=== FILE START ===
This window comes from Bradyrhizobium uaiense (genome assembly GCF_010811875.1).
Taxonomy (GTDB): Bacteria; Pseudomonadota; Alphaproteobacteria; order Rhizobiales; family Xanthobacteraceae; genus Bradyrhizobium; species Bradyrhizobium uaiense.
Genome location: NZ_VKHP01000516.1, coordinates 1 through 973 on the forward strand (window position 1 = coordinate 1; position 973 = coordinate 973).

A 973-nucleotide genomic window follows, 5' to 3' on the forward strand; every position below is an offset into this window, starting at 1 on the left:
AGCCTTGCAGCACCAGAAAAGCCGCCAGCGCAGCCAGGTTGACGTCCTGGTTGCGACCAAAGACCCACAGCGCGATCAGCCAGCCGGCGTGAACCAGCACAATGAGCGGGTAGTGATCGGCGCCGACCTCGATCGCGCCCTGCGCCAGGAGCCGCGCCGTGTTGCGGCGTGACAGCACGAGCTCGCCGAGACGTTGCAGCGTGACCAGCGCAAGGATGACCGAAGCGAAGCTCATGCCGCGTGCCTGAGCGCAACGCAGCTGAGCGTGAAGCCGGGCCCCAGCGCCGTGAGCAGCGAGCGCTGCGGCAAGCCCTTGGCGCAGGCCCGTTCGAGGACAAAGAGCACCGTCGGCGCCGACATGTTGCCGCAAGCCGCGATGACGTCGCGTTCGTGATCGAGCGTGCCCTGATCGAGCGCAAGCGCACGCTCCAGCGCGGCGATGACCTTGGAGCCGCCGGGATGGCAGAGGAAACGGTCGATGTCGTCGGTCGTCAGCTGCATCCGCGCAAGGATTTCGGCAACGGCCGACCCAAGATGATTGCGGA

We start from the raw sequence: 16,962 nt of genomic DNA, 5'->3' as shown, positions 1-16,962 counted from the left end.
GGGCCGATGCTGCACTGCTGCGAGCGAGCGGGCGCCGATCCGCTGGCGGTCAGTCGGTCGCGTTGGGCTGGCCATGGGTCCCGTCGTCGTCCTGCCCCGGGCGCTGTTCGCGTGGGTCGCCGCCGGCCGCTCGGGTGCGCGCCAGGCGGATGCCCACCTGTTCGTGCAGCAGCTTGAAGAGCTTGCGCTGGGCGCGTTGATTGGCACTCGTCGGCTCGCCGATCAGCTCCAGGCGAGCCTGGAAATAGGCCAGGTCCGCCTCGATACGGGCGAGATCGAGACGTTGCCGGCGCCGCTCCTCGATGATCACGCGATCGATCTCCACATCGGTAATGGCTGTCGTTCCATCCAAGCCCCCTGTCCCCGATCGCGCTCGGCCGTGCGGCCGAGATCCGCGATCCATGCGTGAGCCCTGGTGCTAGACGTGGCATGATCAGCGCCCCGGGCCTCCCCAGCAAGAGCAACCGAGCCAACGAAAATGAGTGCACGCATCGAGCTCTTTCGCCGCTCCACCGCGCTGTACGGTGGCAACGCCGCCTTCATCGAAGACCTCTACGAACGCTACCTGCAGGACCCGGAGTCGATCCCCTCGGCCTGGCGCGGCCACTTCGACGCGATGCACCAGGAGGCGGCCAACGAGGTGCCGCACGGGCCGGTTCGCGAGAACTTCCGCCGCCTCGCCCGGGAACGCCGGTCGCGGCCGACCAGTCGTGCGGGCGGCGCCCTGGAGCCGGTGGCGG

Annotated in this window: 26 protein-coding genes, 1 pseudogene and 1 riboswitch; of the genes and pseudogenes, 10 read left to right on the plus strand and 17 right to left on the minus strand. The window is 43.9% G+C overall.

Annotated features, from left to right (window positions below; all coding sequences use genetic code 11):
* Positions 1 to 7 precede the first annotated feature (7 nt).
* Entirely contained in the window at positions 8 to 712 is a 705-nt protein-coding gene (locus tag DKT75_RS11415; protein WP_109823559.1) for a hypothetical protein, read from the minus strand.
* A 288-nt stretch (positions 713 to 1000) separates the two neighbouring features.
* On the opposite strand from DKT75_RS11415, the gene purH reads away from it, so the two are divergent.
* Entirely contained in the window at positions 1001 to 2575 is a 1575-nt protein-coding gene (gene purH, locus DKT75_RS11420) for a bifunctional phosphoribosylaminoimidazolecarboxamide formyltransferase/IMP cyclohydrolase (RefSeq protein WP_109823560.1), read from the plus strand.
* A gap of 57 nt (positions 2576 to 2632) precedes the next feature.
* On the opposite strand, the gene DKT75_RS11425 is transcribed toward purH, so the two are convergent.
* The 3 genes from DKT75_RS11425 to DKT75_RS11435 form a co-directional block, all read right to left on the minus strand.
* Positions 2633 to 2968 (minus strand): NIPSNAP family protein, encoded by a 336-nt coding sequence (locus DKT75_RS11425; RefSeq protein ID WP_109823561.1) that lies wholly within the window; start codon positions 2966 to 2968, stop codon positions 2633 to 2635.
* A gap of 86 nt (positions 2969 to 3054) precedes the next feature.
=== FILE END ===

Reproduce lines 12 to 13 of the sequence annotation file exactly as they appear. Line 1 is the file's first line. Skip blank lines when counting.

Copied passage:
* A 288-nt stretch (positions 713 to 1000) separates the two neighbouring features.
* On the opposite strand from DKT75_RS11415, the gene purH reads away from it, so the two are divergent.